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Periodic Table for AP Chemistry

By — McGraw-Hill Professional
Updated on Feb 8, 2011

Practice problems for these concepts can be found at:

If chemistry students had to learn the individual properties of the 100+ elements that are now known, it would be a monumental and frustrating task. Early scientists had to do just that. Then several scientists began to notice trends in the properties of the elements and began grouping them in various ways. In 1871, a Russian chemist, Dmitri Mendeleev, introduced the first modern periodic table. He arranged the elements in terms of increasing atomic mass. He then arranged columns so that elements that had similar properties were in the same column. Mendeleev was able to predict the existence and properties of elements that were then unknown. Later, when they were discovered, Mendeleev's predictions were remarkably accurate. Later the periodic table was rearranged to sequence the elements by increasing atomic number, not mass. The result is the modern periodic table shown in Figure 5.4.

This is not the periodic table supplied on the AP exam. The one in this book has family and period labels. Become familiar with these labels so that you can effectively use the unlabeled one. You may wish to add labels to the one supplied with the AP exam.

Each square on this table represents a different element and contains three bits of information. The first is the element symbol. You should become familiar with the symbols of the commonly used elements. Secondly, the square lists the atomic number of the element, usually centered above the element. This integer represents the number of protons in the element's nucleus. The atomic number will always be a whole number. Thirdly, the square lists the element's mass, normally centered underneath the element symbol. This number is not a whole number because it is the weighted average (taking into consideration abundance) of all the masses of the naturally occurring isotopes of that element. The mass number can never be less than the atomic number.

Arrangement of Elements

There are a number of different groupings of elements on the periodic table that may be utilized. One system involves putting the elements into three main groups—metals, nonmetals, and metalloids (semimetals). Look at Figure 5.4. Notice the heavy, stair-stepped line starting at boron (B) and going downward and to the right. The elements to the left of that line (except for H, Ge, and Sb) are classified as metals. Metals are normally solids (mercury being an exception), shiny, and good conductors of heat and electricity. They can be hammered into thin sheets (malleable) and extruded into wires (ductile). Chemically, metals tend to lose electrons in reactions, to form cations.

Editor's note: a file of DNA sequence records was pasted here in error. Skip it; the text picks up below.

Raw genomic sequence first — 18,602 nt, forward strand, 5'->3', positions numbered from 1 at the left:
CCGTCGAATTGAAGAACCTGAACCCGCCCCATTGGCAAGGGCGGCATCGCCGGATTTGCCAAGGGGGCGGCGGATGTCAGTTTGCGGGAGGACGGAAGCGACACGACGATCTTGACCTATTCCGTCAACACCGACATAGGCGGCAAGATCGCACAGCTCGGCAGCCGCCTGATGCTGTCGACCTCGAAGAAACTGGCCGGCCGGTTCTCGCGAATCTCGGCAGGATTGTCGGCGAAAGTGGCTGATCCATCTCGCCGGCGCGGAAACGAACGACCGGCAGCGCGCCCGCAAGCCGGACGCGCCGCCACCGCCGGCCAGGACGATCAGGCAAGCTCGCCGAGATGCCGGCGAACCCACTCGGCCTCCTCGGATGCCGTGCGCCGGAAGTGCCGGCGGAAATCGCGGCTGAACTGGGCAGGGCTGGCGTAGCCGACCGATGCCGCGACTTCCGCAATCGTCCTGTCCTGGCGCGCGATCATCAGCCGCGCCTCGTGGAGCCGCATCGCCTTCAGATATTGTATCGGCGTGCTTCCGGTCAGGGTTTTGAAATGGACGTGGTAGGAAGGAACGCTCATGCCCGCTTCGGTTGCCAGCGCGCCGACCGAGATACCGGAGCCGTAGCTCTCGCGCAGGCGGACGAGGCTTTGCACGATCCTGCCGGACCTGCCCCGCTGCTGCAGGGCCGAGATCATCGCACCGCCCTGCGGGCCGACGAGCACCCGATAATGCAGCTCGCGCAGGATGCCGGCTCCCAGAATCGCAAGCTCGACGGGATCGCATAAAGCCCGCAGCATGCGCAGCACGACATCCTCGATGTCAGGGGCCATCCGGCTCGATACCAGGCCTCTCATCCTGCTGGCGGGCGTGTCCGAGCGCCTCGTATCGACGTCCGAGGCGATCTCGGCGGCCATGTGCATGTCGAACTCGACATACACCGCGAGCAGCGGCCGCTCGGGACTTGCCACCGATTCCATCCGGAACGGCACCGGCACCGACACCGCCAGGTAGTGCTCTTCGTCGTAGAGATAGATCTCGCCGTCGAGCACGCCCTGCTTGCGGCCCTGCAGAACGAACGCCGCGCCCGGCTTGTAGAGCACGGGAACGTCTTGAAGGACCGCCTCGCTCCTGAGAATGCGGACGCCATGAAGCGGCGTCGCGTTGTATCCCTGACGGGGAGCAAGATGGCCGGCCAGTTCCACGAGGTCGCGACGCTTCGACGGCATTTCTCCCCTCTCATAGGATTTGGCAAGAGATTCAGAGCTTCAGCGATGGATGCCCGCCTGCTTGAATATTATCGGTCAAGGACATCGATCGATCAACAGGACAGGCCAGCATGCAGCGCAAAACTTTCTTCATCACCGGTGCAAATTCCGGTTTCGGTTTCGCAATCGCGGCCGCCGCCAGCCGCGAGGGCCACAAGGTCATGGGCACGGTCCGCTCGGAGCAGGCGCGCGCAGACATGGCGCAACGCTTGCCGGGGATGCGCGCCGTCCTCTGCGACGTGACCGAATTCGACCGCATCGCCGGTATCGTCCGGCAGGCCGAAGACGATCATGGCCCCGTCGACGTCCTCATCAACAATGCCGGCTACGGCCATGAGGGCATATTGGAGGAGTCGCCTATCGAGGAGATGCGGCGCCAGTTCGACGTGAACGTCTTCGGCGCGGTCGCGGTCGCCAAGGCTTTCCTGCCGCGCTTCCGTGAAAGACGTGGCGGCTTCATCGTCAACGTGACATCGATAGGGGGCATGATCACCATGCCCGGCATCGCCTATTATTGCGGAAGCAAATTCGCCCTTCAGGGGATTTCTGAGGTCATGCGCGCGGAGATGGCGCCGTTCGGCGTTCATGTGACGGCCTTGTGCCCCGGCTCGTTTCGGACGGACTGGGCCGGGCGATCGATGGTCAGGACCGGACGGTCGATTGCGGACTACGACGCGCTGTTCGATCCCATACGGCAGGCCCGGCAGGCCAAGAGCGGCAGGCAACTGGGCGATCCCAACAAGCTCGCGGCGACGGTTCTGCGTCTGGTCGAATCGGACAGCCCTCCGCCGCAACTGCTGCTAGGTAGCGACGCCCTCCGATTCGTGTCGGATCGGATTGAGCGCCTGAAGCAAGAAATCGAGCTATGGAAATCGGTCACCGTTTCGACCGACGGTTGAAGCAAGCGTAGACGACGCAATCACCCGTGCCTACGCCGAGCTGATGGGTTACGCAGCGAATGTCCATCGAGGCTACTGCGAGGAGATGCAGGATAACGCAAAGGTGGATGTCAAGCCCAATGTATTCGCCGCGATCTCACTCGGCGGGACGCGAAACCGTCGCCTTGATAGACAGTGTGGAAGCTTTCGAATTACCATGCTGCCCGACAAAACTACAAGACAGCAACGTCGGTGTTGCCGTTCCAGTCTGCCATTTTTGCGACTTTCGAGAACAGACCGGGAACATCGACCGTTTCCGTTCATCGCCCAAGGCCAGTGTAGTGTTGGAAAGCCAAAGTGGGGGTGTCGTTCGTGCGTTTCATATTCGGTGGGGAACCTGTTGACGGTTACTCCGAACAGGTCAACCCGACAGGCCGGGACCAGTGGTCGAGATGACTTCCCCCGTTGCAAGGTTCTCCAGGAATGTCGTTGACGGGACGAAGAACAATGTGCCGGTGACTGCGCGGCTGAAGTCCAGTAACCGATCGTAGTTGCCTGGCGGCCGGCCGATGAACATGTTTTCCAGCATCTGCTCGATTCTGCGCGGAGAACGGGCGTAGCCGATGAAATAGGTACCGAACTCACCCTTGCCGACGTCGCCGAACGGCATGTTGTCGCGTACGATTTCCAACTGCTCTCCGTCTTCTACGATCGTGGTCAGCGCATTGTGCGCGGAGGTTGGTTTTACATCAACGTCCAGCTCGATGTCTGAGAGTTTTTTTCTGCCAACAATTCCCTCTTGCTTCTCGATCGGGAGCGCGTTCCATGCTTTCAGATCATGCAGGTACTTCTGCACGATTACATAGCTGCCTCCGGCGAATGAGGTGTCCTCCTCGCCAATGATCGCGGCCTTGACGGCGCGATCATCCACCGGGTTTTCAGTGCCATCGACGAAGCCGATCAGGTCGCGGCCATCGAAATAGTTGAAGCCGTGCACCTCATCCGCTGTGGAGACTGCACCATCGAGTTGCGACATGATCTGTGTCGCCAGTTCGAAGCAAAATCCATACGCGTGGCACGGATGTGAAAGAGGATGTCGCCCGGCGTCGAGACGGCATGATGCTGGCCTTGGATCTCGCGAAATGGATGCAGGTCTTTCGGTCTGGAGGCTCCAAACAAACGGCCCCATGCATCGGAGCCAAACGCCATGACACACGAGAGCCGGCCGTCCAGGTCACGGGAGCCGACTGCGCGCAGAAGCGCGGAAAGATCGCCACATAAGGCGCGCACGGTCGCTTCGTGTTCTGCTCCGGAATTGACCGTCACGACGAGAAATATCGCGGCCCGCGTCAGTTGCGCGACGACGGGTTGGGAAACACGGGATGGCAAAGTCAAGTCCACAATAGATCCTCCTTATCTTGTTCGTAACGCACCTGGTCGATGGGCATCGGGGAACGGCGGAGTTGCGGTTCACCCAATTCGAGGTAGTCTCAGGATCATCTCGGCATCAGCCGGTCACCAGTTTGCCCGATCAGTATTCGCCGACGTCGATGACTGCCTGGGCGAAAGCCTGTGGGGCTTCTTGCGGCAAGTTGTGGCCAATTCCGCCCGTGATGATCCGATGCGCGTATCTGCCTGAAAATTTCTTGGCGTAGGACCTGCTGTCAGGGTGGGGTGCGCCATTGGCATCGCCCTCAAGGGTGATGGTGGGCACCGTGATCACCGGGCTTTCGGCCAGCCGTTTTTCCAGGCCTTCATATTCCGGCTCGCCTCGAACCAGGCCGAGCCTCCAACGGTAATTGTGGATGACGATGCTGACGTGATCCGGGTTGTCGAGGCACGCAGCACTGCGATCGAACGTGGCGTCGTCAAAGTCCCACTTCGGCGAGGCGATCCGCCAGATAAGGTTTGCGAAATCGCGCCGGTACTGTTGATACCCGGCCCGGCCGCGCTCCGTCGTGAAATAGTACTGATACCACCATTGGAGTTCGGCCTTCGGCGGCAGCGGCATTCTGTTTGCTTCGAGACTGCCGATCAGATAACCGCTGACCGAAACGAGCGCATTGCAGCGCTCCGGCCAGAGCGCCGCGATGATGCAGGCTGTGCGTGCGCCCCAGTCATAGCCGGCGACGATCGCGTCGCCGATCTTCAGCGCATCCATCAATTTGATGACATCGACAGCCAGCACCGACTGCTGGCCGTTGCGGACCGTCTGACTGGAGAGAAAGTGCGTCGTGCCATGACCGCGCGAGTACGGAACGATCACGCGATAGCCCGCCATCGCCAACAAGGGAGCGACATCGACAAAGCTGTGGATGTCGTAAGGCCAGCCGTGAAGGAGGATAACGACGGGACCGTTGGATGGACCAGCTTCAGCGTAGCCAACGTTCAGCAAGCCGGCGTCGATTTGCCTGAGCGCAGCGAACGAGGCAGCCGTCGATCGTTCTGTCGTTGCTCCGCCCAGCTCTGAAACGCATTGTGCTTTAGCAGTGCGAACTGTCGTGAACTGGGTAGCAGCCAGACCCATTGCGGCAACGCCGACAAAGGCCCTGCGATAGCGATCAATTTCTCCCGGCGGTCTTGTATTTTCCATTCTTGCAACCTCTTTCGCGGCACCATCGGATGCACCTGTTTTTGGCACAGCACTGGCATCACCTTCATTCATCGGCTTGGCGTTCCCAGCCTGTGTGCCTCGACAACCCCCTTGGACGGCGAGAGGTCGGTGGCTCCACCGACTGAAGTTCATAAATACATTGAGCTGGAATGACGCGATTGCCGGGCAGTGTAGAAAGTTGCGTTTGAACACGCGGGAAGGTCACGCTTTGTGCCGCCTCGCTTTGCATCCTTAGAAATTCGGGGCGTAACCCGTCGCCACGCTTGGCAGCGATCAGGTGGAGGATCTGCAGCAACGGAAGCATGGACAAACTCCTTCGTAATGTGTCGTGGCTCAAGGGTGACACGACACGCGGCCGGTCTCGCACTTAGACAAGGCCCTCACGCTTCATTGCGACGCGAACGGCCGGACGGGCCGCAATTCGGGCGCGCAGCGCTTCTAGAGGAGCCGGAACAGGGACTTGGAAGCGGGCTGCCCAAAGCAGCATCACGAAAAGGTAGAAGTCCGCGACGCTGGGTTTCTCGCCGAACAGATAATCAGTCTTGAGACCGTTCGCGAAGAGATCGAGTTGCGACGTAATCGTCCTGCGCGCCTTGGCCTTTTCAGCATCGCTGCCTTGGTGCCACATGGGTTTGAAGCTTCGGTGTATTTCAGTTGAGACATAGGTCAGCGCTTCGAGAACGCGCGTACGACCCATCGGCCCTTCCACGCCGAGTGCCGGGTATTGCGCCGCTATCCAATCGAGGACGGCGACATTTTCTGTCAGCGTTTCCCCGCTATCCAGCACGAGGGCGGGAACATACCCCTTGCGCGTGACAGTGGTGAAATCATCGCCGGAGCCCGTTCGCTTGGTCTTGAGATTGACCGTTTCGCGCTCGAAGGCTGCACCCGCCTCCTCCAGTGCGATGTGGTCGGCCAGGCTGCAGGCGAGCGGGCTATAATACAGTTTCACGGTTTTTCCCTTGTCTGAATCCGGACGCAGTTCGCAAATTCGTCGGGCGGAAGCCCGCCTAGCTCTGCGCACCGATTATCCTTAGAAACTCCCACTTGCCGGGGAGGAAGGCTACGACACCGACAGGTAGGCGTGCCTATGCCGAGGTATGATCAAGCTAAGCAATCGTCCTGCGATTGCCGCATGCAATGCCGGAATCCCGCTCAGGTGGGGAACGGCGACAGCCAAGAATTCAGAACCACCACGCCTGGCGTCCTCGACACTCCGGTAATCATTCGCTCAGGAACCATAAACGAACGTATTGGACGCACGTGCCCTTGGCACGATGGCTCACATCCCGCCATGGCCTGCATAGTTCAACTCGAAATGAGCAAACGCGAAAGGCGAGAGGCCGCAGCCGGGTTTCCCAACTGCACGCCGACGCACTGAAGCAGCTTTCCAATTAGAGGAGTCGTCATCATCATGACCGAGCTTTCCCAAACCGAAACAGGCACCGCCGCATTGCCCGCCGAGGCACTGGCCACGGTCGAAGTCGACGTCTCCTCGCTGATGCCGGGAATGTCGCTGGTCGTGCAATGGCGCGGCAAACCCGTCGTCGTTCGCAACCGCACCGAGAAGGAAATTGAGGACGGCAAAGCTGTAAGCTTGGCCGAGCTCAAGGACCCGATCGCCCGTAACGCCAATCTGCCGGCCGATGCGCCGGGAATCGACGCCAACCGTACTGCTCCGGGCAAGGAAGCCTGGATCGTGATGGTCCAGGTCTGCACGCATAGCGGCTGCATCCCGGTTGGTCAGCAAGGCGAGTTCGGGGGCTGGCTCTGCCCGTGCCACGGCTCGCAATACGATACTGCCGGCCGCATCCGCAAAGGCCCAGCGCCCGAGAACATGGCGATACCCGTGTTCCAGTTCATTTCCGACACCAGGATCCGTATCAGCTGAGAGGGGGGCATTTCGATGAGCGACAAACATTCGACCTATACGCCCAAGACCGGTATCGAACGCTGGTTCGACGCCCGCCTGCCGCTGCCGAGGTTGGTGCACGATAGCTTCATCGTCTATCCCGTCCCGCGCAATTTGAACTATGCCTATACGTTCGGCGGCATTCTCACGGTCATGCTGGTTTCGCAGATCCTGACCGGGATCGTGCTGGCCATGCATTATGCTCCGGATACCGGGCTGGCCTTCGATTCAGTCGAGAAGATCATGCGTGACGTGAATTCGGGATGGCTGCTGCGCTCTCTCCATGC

Arrangement of Elements

Elements bordering the stair-stepped line (B, Si, Ge, As, Sb, Te) are classified as metalloids. Metalloids have properties of both metals and nonmetals. Their unusual electrical properties make them valuable in the semiconductor and computer industry.

The rest of the elements, to the right of the metalloids, are called nonmetals. Nonmetals have properties that are often the opposite of metals. Some are gases, are poor conductors of heat and electricity, are neither malleable nor ductile, and tend to gain electrons in their chemical reactions to form anions.

Another way to group the elements on the periodic table is in terms of periods and groups (families). Periods are the horizontal rows, which have consecutive atomic numbers. The periods are numbered from 1 to 7. Elements in the same period do not have similar properties in terms of reactions.

The vertical rows on the periodic table are called groups or families. They may be labeled in one of two ways. An older and still widely used system is to label each group with a Roman numeral and a letter, A or B. The groups that are labeled with an A are called the main-group elements, while the B groups are called the transition elements. Two other horizontal groups, the inner transition elements, have been pulled out of the main body of the periodic table. The Roman numeral at the top of the main-group families indicates the number of valence (outermost shell) electrons in that element. Valence electrons are normally considered to be only the s and p electrons in the outermost energy level. The transition elements (B groups) are filling d-orbitals, while the inner transition elements are filling f-orbitals.

Four main-group families are given special names, which you should remember:

  • IA group (Group 1)            alkali metals
  • IIA group (Group 2)           alkaline earth metals
  • VIIA group (Group 17)       halogens
  • VIIIA group (Group 18)      noble gases

Another way to label the groups is to consecutively number the groups from left to right, 1–18. This method is newer than the other labeling method, and it has not gained wide use. Most teachers and chemists still prefer and use the older method.

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